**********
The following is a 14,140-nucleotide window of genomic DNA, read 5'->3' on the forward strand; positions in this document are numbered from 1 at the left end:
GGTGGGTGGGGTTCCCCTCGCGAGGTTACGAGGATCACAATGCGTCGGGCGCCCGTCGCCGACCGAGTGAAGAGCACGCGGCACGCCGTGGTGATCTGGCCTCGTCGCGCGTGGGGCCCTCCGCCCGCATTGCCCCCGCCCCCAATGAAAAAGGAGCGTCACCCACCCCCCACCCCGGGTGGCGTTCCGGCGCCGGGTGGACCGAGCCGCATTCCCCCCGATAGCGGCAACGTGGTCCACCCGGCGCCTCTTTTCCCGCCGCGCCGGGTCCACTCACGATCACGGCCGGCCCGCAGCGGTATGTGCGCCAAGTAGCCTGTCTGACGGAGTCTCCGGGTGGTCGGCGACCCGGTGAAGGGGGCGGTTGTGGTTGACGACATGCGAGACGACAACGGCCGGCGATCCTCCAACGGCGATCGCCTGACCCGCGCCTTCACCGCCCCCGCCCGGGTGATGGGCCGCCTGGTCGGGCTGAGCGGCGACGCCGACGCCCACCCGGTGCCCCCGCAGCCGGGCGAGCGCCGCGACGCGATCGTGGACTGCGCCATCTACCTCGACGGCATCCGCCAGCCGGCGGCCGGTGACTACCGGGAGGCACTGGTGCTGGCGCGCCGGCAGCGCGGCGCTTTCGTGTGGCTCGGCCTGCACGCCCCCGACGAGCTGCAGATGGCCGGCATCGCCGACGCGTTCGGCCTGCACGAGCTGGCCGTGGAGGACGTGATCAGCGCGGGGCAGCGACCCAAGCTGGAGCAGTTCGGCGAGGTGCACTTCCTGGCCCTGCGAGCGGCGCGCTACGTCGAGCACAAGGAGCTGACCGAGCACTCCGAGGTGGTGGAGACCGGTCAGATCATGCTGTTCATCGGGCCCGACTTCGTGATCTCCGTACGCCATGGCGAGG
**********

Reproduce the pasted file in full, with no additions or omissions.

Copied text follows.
The following is a 14,140-nucleotide window of genomic DNA, read 5'->3' on the forward strand; positions in this document are numbered from 1 at the left end:
GGTGGGTGGGGTTCCCCTCGCGAGGTTACGAGGATCACAATGCGTCGGGCGCCCGTCGCCGACCGAGTGAAGAGCACGCGGCACGCCGTGGTGATCTGGCCTCGTCGCGCGTGGGGCCCTCCGCCCGCATTGCCCCCGCCCCCAATGAAAAAGGAGCGTCACCCACCCCCCACCCCGGGTGGCGTTCCGGCGCCGGGTGGACCGAGCCGCATTCCCCCCGATAGCGGCAACGTGGTCCACCCGGCGCCTCTTTTCCCGCCGCGCCGGGTCCACTCACGATCACGGCCGGCCCGCAGCGGTATGTGCGCCAAGTAGCCTGTCTGACGGAGTCTCCGGGTGGTCGGCGACCCGGTGAAGGGGGCGGTTGTGGTTGACGACATGCGAGACGACAACGGCCGGCGATCCTCCAACGGCGATCGCCTGACCCGCGCCTTCACCGCCCCCGCCCGGGTGATGGGCCGCCTGGTCGGGCTGAGCGGCGACGCCGACGCCCACCCGGTGCCCCCGCAGCCGGGCGAGCGCCGCGACGCGATCGTGGACTGCGCCATCTACCTCGACGGCATCCGCCAGCCGGCGGCCGGTGACTACCGGGAGGCACTGGTGCTGGCGCGCCGGCAGCGCGGCGCTTTCGTGTGGCTCGGCCTGCACGCCCCCGACGAGCTGCAGATGGCCGGCATCGCCGACGCGTTCGGCCTGCACGAGCTGGCCGTGGAGGACGTGATCAGCGCGGGGCAGCGACCCAAGCTGGAGCAGTTCGGCGAGGTGCACTTCCTGGCCCTGCGAGCGGCGCGCTACGTCGAGCACAAGGAGCTGACCGAGCACTCCGAGGTGGTGGAGACCGGTCAGATCATGCTGTTCATCGGGCCCGACTTCGTGATCTCCGTACGCCATGGCGAGG